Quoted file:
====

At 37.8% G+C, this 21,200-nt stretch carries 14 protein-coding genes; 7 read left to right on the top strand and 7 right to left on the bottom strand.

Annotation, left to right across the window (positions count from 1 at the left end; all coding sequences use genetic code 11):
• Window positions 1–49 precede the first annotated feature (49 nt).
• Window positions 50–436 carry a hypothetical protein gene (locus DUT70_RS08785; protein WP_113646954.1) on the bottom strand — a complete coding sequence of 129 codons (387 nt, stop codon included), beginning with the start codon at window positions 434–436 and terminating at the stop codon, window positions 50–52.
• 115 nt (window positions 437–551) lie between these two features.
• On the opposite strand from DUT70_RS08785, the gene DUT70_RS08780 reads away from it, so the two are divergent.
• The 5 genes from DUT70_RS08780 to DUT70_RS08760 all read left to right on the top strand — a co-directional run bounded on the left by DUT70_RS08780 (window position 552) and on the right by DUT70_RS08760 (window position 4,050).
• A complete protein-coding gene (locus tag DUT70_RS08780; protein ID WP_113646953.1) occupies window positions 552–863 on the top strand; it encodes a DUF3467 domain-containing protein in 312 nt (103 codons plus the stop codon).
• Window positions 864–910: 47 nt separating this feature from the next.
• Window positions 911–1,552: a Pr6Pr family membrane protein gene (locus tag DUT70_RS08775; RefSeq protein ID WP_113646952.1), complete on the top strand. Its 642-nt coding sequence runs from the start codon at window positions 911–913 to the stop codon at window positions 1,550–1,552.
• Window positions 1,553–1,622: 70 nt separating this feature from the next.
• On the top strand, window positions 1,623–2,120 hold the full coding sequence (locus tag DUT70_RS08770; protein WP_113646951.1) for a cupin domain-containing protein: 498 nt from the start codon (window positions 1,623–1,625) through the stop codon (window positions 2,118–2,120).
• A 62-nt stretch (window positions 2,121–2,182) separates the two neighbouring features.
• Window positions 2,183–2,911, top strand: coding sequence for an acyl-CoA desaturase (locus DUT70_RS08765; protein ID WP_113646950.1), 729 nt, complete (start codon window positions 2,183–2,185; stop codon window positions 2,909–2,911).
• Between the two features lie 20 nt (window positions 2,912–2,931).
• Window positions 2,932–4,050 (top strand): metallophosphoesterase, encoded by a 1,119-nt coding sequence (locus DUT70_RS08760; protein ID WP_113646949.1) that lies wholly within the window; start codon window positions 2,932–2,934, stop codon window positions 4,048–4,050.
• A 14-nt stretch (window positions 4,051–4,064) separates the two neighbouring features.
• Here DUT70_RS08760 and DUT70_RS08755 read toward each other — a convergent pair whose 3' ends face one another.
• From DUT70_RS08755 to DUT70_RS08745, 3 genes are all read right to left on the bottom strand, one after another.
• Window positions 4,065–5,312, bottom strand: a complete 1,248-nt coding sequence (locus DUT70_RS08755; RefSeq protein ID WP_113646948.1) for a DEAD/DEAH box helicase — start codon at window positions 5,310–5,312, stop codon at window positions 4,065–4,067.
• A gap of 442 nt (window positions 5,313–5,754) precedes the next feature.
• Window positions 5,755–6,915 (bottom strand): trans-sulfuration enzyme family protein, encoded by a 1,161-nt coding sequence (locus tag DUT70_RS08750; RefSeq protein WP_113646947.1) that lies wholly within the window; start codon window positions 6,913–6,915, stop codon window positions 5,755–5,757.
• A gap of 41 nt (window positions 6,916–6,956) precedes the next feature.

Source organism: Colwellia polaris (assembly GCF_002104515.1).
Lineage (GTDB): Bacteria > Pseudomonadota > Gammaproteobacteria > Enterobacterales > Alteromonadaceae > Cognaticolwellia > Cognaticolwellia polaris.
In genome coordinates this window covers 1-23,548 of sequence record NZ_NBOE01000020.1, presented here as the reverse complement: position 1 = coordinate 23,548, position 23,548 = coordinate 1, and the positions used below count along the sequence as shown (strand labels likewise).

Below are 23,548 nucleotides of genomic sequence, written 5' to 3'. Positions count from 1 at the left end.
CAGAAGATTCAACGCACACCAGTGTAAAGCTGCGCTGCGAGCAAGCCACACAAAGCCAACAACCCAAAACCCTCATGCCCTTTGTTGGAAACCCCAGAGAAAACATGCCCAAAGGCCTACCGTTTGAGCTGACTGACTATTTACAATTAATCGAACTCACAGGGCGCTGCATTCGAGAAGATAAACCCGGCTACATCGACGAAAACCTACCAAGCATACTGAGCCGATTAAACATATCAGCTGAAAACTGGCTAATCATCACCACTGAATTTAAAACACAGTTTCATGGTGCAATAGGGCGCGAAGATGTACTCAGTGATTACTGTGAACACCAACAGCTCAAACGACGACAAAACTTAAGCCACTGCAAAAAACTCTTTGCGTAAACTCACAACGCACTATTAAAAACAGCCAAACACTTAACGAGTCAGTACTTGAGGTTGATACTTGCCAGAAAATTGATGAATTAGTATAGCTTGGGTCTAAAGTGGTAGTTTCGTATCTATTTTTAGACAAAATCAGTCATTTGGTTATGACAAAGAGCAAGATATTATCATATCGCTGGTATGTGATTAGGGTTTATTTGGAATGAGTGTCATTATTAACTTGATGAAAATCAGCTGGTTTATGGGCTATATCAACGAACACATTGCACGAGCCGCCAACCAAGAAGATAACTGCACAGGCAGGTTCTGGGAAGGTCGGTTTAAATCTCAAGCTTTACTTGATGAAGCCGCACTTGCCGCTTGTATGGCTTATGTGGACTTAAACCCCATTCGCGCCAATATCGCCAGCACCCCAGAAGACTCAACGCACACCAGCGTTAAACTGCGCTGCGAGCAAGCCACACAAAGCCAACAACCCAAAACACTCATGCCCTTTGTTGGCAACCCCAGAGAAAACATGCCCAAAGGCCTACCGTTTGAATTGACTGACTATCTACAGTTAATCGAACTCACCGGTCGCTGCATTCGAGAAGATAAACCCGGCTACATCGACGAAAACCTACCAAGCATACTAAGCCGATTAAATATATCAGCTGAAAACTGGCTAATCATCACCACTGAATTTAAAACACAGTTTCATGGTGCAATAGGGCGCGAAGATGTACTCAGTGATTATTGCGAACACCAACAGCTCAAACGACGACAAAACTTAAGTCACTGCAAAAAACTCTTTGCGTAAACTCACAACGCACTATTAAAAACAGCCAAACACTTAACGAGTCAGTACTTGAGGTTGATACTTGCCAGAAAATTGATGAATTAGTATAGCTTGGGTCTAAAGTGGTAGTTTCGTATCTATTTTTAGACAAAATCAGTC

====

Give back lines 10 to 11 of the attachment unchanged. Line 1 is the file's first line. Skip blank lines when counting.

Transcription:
• Window positions 911–1,552: a Pr6Pr family membrane protein gene (locus tag DUT70_RS08775; RefSeq protein ID WP_113646952.1), complete on the top strand. Its 642-nt coding sequence runs from the start codon at window positions 911–913 to the stop codon at window positions 1,550–1,552.
• Window positions 1,553–1,622: 70 nt separating this feature from the next.